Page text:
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The Learning Curve: No Two Weapons Are Alike

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posted on Nov, 9 2014 @ 07:06 PM
Many experts in the field of armed self defense will tell you that when you buy a gun, train with it. Train often, and train consistently.

Many people think that they can train with one weapon, and be proficient in another.

We'll take two different 9mm pistols. The reason for this will become apparent.

Both weapons I am highly proficient with. The Ruger SR9 and the Beretta M9.

Beretta M9A1:

Ruger SR9:

Both weapons are chambered in 9mm and both weapons are recoil operated semi-automatic.

That's where the similarities end.

The Beretta M9 is heavier, carries two rounds less than the SR9 and its design places its balance further back and below the shooters hand. it's open slide design makes the pistol more snappy. It is also wider and has an exposed, moving hammer.

The SR9 is a polymer pistol and the majority of its weight is spread across its stainless steel slide keeping the center of balance right above the shooters hand. It is striker fired and no exposed hammer.

All of these differences make both pistols idiosyncratic and each pistol will require a different method of trigger discipline, stance, and grip to fire accurately and effectively.

Every new pistol or rifle you buy is going to require some degree of training on it to build proficiency. Do NOT assume that just because you have fired .45 cal pistols before that you can switch to a different .45 cal design and be just as effective.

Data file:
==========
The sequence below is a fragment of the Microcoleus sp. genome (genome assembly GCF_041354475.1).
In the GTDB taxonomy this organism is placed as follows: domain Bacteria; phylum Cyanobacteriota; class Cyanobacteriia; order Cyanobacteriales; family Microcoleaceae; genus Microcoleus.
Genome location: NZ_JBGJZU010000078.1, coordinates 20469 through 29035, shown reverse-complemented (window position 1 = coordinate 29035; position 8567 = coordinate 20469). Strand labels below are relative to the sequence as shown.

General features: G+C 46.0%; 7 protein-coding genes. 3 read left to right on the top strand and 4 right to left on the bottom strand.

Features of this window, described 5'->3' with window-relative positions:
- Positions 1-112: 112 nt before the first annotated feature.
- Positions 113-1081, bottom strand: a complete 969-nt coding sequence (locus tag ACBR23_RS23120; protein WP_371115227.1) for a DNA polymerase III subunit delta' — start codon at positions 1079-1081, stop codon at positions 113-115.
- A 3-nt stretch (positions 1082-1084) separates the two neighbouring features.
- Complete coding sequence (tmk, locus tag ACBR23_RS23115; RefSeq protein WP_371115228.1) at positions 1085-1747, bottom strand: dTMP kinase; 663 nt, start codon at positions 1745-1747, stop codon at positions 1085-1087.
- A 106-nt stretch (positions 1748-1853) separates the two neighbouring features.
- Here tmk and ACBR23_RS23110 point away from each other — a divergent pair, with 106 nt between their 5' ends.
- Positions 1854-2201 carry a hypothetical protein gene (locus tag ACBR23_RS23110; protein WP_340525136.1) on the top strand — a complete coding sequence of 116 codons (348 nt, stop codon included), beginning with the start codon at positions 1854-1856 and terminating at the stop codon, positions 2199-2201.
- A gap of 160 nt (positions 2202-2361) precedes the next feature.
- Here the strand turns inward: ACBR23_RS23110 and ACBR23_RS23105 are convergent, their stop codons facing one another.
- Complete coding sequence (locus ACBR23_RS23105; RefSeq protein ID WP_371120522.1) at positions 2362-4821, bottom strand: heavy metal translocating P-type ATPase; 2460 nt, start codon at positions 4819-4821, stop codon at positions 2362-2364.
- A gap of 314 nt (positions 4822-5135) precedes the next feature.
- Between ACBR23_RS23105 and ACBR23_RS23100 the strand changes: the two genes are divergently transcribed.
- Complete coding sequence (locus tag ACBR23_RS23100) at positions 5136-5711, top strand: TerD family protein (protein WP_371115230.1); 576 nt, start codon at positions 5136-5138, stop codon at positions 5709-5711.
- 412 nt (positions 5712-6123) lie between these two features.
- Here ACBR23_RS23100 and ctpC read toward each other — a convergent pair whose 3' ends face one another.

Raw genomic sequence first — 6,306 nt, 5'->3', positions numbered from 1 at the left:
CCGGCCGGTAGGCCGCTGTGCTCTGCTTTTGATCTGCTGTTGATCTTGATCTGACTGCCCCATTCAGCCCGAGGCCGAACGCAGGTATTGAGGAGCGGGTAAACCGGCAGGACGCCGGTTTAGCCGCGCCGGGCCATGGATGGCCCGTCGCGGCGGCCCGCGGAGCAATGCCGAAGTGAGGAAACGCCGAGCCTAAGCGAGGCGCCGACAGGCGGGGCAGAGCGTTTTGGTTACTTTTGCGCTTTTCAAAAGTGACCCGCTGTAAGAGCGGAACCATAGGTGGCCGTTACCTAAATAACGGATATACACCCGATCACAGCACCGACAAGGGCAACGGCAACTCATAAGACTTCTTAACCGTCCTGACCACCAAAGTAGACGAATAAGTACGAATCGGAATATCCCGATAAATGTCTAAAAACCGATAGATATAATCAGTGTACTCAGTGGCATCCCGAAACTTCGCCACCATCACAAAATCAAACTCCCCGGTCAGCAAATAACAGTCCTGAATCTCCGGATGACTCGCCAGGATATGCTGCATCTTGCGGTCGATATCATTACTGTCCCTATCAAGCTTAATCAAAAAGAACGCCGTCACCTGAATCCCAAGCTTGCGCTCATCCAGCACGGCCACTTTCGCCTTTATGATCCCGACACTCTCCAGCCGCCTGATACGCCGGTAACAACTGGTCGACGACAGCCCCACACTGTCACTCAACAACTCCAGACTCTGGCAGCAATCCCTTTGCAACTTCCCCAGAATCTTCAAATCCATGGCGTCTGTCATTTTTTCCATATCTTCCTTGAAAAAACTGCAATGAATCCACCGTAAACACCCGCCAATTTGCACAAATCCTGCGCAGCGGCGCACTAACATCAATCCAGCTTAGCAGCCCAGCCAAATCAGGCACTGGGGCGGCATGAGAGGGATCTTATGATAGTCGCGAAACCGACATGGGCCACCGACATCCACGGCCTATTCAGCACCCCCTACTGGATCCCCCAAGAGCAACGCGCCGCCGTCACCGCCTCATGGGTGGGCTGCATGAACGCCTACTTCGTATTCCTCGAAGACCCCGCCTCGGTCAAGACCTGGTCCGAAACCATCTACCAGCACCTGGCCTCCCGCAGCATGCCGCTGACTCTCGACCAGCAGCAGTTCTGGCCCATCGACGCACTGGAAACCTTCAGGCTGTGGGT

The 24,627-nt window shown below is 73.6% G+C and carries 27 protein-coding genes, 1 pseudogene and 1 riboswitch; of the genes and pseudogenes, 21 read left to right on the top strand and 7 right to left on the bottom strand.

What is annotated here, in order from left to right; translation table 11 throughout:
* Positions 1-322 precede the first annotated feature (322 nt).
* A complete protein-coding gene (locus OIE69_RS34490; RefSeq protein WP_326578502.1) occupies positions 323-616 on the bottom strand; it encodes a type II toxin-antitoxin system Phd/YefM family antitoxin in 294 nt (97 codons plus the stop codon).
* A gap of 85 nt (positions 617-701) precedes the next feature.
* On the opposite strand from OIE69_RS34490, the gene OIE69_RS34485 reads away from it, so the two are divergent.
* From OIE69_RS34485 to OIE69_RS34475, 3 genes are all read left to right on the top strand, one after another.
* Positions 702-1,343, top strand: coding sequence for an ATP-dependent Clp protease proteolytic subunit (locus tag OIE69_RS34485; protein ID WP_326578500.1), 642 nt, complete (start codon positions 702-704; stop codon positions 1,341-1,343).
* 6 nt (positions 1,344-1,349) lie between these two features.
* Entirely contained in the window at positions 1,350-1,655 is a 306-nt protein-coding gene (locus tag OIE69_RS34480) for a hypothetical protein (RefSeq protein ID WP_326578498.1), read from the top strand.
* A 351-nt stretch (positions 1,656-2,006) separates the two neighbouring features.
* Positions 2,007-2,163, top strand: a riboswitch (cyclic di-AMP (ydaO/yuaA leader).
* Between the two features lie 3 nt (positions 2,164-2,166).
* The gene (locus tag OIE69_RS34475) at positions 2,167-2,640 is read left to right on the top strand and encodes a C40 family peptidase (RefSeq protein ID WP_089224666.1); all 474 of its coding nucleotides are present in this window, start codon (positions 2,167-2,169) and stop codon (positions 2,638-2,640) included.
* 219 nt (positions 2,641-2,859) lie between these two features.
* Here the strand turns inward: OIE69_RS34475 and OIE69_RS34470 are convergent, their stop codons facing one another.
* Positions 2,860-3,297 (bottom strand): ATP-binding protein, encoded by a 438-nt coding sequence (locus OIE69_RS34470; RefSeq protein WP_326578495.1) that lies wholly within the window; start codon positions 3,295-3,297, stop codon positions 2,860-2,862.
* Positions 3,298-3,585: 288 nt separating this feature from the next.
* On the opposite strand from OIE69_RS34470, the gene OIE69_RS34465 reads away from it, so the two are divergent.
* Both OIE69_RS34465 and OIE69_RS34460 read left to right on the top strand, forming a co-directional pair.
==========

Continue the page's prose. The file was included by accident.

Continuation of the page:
It is true that there are certain basics of marksmanship you want to follow. But even these must be tailored to the firearms you intend to own. From experience, I have had to spend a week studying the weapons I purchase, practicing with it, and learning its physical attributes and the physics of how it reacts to recoil forces before employing it into my defensive weapons repertoire. It didn't matter what caliber it was or whether it was a rifle, shotgun, or pistol. There is always a learning curve.

As always, Happy Shooting!
edit on pSun, 09 Nov 2014 23:54:00 -060020149America/Chicago2014-11-09T23:54:00-06:0030vx11 by projectvxn because: (no reason given)

posted on Nov, 9 2014 @ 07:29 PM
a reply to: projectvxn

Good points. Not only should one train with their primary weapon exclusively, but use the same ammo, ideally the same lot. Buy you ammo in bulk so that you become thoroughly familiar with it, you firearm and your own confidence. Especially your own confidence. Anyone can plink at a range with ten different guns and ammunition.

posted on Nov, 9 2014 @ 07:44 PM
a reply to: intrptr

I train with my defensive ammo.

But I practice marksmanship with any ammo that my weapons will eat. I try to keep it in the same bullet weight and powder load so as to not deviate too much from the physical effects of my defensive ammunition.

For .357 I use Magtech jacketed hollow points. In .38 spl I use Hornady Critical Defense.

posted on Nov, 9 2014 @ 08:00 PM